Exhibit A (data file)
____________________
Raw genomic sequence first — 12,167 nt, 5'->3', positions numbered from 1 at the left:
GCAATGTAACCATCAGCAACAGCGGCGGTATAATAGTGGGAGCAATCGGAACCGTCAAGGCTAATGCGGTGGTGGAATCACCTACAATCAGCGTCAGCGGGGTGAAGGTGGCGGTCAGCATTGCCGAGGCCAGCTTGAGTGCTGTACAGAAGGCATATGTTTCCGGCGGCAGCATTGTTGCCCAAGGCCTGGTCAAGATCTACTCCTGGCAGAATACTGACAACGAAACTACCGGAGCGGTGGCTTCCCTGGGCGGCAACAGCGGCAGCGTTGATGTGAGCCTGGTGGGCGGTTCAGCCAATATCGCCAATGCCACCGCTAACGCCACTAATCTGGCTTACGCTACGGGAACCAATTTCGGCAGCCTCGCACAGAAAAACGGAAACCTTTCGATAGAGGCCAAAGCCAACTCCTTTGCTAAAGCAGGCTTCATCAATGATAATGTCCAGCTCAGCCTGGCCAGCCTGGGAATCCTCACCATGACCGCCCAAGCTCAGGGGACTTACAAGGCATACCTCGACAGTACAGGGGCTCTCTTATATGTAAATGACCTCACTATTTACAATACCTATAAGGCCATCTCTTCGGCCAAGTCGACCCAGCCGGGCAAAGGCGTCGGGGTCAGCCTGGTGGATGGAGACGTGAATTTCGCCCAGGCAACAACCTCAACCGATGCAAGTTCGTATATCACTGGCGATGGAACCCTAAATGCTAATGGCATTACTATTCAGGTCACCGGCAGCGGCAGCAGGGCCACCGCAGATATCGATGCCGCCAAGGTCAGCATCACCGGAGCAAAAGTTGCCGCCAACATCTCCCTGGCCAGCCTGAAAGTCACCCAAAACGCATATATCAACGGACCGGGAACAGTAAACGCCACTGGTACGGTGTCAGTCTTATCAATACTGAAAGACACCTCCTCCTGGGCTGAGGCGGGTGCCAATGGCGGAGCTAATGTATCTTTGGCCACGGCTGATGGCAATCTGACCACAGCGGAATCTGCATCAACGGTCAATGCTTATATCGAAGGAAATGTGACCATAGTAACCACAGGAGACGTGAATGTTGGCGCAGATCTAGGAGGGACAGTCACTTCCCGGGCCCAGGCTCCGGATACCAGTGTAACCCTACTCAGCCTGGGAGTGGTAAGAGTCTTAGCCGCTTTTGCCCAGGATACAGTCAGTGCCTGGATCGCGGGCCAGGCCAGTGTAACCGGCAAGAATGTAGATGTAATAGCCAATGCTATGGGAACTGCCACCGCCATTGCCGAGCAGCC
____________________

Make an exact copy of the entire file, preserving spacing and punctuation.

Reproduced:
Raw genomic sequence first — 12,167 nt, 5'->3', positions numbered from 1 at the left:
GCAATGTAACCATCAGCAACAGCGGCGGTATAATAGTGGGAGCAATCGGAACCGTCAAGGCTAATGCGGTGGTGGAATCACCTACAATCAGCGTCAGCGGGGTGAAGGTGGCGGTCAGCATTGCCGAGGCCAGCTTGAGTGCTGTACAGAAGGCATATGTTTCCGGCGGCAGCATTGTTGCCCAAGGCCTGGTCAAGATCTACTCCTGGCAGAATACTGACAACGAAACTACCGGAGCGGTGGCTTCCCTGGGCGGCAACAGCGGCAGCGTTGATGTGAGCCTGGTGGGCGGTTCAGCCAATATCGCCAATGCCACCGCTAACGCCACTAATCTGGCTTACGCTACGGGAACCAATTTCGGCAGCCTCGCACAGAAAAACGGAAACCTTTCGATAGAGGCCAAAGCCAACTCCTTTGCTAAAGCAGGCTTCATCAATGATAATGTCCAGCTCAGCCTGGCCAGCCTGGGAATCCTCACCATGACCGCCCAAGCTCAGGGGACTTACAAGGCATACCTCGACAGTACAGGGGCTCTCTTATATGTAAATGACCTCACTATTTACAATACCTATAAGGCCATCTCTTCGGCCAAGTCGACCCAGCCGGGCAAAGGCGTCGGGGTCAGCCTGGTGGATGGAGACGTGAATTTCGCCCAGGCAACAACCTCAACCGATGCAAGTTCGTATATCACTGGCGATGGAACCCTAAATGCTAATGGCATTACTATTCAGGTCACCGGCAGCGGCAGCAGGGCCACCGCAGATATCGATGCCGCCAAGGTCAGCATCACCGGAGCAAAAGTTGCCGCCAACATCTCCCTGGCCAGCCTGAAAGTCACCCAAAACGCATATATCAACGGACCGGGAACAGTAAACGCCACTGGTACGGTGTCAGTCTTATCAATACTGAAAGACACCTCCTCCTGGGCTGAGGCGGGTGCCAATGGCGGAGCTAATGTATCTTTGGCCACGGCTGATGGCAATCTGACCACAGCGGAATCTGCATCAACGGTCAATGCTTATATCGAAGGAAATGTGACCATAGTAACCACAGGAGACGTGAATGTTGGCGCAGATCTAGGAGGGACAGTCACTTCCCGGGCCCAGGCTCCGGATACCAGTGTAACCCTACTCAGCCTGGGAGTGGTAAGAGTCTTAGCCGCTTTTGCCCAGGATACAGTCAGTGCCTGGATCGCGGGCCAGGCCAGTGTAACCGGCAAGAATGTAGATGTAATAGCCAATGCTATGGGAACTGCCACCGCCATTGCCGAGCAGCC